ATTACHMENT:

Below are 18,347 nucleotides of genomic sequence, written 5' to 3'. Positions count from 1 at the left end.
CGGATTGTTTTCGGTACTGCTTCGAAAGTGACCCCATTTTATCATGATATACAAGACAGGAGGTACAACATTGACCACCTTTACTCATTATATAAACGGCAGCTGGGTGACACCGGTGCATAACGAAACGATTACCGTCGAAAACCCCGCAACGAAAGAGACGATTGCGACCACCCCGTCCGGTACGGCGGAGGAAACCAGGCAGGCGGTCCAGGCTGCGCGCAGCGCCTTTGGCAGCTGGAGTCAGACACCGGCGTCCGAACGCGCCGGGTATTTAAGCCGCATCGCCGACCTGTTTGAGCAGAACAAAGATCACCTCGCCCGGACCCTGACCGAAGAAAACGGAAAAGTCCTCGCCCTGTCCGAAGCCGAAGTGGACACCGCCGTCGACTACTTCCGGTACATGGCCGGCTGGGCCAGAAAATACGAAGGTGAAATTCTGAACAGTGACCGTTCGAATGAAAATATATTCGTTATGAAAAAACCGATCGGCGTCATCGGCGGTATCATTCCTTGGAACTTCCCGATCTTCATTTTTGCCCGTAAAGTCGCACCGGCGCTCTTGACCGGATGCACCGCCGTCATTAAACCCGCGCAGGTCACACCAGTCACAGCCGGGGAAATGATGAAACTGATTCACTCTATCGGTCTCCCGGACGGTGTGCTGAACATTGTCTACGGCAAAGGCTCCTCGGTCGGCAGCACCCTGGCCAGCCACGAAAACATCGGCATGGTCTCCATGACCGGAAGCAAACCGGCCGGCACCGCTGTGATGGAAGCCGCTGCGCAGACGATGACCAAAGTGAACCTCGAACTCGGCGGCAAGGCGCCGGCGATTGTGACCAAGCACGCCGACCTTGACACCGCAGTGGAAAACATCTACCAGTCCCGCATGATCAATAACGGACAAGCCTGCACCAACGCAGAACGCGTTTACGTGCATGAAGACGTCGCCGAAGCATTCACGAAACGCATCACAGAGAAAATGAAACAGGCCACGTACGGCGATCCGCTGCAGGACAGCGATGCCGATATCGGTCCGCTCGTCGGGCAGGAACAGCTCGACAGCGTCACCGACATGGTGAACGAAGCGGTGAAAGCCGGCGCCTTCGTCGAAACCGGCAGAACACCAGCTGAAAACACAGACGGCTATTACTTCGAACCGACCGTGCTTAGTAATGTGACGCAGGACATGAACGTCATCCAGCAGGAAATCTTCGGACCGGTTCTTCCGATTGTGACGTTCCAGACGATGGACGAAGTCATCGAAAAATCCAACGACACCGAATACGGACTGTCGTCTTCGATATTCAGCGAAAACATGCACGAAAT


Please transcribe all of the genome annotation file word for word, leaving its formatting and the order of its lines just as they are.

Below are 18,347 nucleotides of genomic sequence, written 5' to 3'. Positions count from 1 at the left end.
CGGATTGTTTTCGGTACTGCTTCGAAAGTGACCCCATTTTATCATGATATACAAGACAGGAGGTACAACATTGACCACCTTTACTCATTATATAAACGGCAGCTGGGTGACACCGGTGCATAACGAAACGATTACCGTCGAAAACCCCGCAACGAAAGAGACGATTGCGACCACCCCGTCCGGTACGGCGGAGGAAACCAGGCAGGCGGTCCAGGCTGCGCGCAGCGCCTTTGGCAGCTGGAGTCAGACACCGGCGTCCGAACGCGCCGGGTATTTAAGCCGCATCGCCGACCTGTTTGAGCAGAACAAAGATCACCTCGCCCGGACCCTGACCGAAGAAAACGGAAAAGTCCTCGCCCTGTCCGAAGCCGAAGTGGACACCGCCGTCGACTACTTCCGGTACATGGCCGGCTGGGCCAGAAAATACGAAGGTGAAATTCTGAACAGTGACCGTTCGAATGAAAATATATTCGTTATGAAAAAACCGATCGGCGTCATCGGCGGTATCATTCCTTGGAACTTCCCGATCTTCATTTTTGCCCGTAAAGTCGCACCGGCGCTCTTGACCGGATGCACCGCCGTCATTAAACCCGCGCAGGTCACACCAGTCACAGCCGGGGAAATGATGAAACTGATTCACTCTATCGGTCTCCCGGACGGTGTGCTGAACATTGTCTACGGCAAAGGCTCCTCGGTCGGCAGCACCCTGGCCAGCCACGAAAACATCGGCATGGTCTCCATGACCGGAAGCAAACCGGCCGGCACCGCTGTGATGGAAGCCGCTGCGCAGACGATGACCAAAGTGAACCTCGAACTCGGCGGCAAGGCGCCGGCGATTGTGACCAAGCACGCCGACCTTGACACCGCAGTGGAAAACATCTACCAGTCCCGCATGATCAATAACGGACAAGCCTGCACCAACGCAGAACGCGTTTACGTGCATGAAGACGTCGCCGAAGCATTCACGAAACGCATCACAGAGAAAATGAAACAGGCCACGTACGGCGATCCGCTGCAGGACAGCGATGCCGATATCGGTCCGCTCGTCGGGCAGGAACAGCTCGACAGCGTCACCGACATGGTGAACGAAGCGGTGAAAGCCGGCGCCTTCGTCGAAACCGGCAGAACACCAGCTGAAAACACAGACGGCTATTACTTCGAACCGACCGTGCTTAGTAATGTGACGCAGGACATGAACGTCATCCAGCAGGAAATCTTCGGACCGGTTCTTCCGATTGTGACGTTCCAGACGATGGACGAAGTCATCGAAAAATCCAACGACACCGAATACGGACTGTCGTCTTCGATATTCAGCGAAAACATGCACGAAAT